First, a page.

Love Sonnet XVII (I don’t love you as if you were a rose of salt, topaz,)

Love Sonnet XVII (I don’t love you as if you were a rose of salt, topaz,) Literary Elements

Speaker or Narrator, and Point of View

An unidentified individual seeking language to describe their feelings about a lover

Form and Meter

Modified free-verse Italian sonnet

Metaphors and Similes

Much of the poem revolves around simile and metaphor, since the speaker seeks and generally fails to find figurative language to describe his feelings. The speaker uses simile to compare the lover to "a rose of salt, topaz, / (and) arrow of carnations that propagate fire," but concludes that these similes are actually unsuitable to describe his love. He instead uses simile to compare his love to a "plant that doesn’t bloom but carries / the light of those flowers, hidden, within itself," as well as, enigmatically, to compare his love to other forms of love—namely, the way "one loves certain obscure things, / secretly..."

Alliteration and Assonance

In Mark Eisner's translation, the long "O" sounds in the phrase "rose of salt, topaz," the long "E" sounds in the phrase "secretly, between the," and the long "O" sounds in the repeated phrase "so close" are all instances of assonance. Meanwhile, the "S" sounds in the phrase "secretly, between the shadow and the soul," and the "P" sounds in the phrase "without problems or pride," are examples of alliteration.


The poem centers around the irony that, while the speaker's love is vast and powerful, it is best expressed through unexpectedly quiet and subtle gestures rather than ostentatious ones. Another irony of the poem is its insistence upon love as a force that destroys individual identity: the speaker's love erases distinctions between the lover and the beloved, rendering the idea of verbal communication between the two almost absurd.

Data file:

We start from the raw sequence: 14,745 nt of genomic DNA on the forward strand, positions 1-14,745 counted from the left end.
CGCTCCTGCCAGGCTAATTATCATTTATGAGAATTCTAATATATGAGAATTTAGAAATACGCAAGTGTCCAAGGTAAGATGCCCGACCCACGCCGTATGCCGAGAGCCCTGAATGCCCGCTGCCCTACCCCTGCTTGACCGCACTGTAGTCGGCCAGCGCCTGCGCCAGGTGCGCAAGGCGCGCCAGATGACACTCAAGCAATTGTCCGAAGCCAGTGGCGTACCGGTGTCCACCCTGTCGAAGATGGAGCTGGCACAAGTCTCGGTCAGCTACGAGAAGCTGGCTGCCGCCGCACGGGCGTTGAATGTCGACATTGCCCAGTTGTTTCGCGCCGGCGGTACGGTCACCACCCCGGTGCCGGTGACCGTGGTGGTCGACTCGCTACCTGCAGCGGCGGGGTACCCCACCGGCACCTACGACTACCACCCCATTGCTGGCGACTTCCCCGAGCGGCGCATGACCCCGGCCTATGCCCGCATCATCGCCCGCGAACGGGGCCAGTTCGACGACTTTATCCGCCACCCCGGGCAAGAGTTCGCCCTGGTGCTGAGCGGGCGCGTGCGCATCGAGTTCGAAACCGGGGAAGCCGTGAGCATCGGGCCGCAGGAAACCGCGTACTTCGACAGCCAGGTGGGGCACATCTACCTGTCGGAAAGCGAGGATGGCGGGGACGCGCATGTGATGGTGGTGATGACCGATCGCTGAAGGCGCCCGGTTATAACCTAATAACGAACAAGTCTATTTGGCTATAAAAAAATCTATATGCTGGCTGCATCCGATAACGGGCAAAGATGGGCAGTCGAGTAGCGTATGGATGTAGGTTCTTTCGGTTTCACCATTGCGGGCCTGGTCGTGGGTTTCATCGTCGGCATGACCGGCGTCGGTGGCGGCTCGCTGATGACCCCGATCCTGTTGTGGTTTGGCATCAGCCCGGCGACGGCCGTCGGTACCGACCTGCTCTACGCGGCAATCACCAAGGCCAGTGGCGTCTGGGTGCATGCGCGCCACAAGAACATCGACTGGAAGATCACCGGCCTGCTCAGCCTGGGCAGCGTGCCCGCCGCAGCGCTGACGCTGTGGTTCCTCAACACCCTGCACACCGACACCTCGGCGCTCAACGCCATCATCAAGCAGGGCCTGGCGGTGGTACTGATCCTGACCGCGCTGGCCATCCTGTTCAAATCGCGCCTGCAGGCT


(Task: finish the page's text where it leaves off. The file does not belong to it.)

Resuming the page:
Sonnet, love poem


The poem's setting is left almost entirely ambiguous, except for some hints at a domestic/household location


Impassioned, affectionate, introspective

Protagonist and Antagonist

The protagonist is the speaker, while the antagonist can be read as the limitations of poetic language itself

Major Conflict

The poem's major conflict is the speaker's attempt to characterize his romantic feelings through figurative language, and to negotiate the boundaries between intimacy and public expressions of love.


The poem's climax occurs between the second and third stanzas, when the speaker abandons his search for metaphorical language and begins to speak in straightforward, literal descriptions.



The poem's first line, in which the speaker begins by stating "I don't love you," understates his feelings because it appears to declare that he does not love the listener—whereas additional context will make clear that, in fact, he feels what he considers to be an even deeper and stronger love than that described in this first line.


The poem alludes to several common literary symbols of love and romance, including flowers and fire.

Metonymy and Synecdoche

The lover's hands represent, through synecdoche, their bodies more generally.


The plant that keeps its flowers hidden is personified and imbued with both human intentions and actions.


The speaker hyperbolically describes love as completely, almost literally turning the lovers into a single being, both physically and emotionally